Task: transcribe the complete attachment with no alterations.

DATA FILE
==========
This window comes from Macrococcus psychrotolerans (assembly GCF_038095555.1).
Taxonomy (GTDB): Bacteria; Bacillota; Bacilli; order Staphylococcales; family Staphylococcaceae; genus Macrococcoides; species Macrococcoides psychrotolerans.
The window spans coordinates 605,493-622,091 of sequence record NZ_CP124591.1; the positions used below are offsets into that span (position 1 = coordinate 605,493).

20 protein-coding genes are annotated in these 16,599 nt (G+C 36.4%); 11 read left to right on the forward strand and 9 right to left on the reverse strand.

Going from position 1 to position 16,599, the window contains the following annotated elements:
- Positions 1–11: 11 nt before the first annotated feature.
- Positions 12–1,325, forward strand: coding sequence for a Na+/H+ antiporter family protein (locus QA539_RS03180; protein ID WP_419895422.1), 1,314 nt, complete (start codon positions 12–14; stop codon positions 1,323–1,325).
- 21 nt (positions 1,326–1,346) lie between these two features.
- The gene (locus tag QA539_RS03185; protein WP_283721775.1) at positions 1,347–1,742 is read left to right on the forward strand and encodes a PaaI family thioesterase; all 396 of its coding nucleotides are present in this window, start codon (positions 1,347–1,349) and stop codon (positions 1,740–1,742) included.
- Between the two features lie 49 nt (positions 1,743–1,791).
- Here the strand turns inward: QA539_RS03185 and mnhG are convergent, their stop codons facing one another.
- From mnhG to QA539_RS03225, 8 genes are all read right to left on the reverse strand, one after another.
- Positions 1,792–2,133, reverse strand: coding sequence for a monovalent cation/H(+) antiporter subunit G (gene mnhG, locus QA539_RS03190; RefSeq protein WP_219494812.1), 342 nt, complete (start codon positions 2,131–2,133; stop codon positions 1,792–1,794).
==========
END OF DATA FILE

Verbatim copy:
This window comes from Macrococcus psychrotolerans (assembly GCF_038095555.1).
Taxonomy (GTDB): Bacteria; Bacillota; Bacilli; order Staphylococcales; family Staphylococcaceae; genus Macrococcoides; species Macrococcoides psychrotolerans.
The window spans coordinates 605,493-622,091 of sequence record NZ_CP124591.1; the positions used below are offsets into that span (position 1 = coordinate 605,493).

20 protein-coding genes are annotated in these 16,599 nt (G+C 36.4%); 11 read left to right on the forward strand and 9 right to left on the reverse strand.

Going from position 1 to position 16,599, the window contains the following annotated elements:
- Positions 1–11: 11 nt before the first annotated feature.
- Positions 12–1,325, forward strand: coding sequence for a Na+/H+ antiporter family protein (locus QA539_RS03180; protein ID WP_419895422.1), 1,314 nt, complete (start codon positions 12–14; stop codon positions 1,323–1,325).
- 21 nt (positions 1,326–1,346) lie between these two features.
- The gene (locus tag QA539_RS03185; protein WP_283721775.1) at positions 1,347–1,742 is read left to right on the forward strand and encodes a PaaI family thioesterase; all 396 of its coding nucleotides are present in this window, start codon (positions 1,347–1,349) and stop codon (positions 1,740–1,742) included.
- Between the two features lie 49 nt (positions 1,743–1,791).
- Here the strand turns inward: QA539_RS03185 and mnhG are convergent, their stop codons facing one another.
- From mnhG to QA539_RS03225, 8 genes are all read right to left on the reverse strand, one after another.
- Positions 1,792–2,133, reverse strand: coding sequence for a monovalent cation/H(+) antiporter subunit G (gene mnhG, locus QA539_RS03190; RefSeq protein WP_219494812.1), 342 nt, complete (start codon positions 2,131–2,133; stop codon positions 1,792–1,794).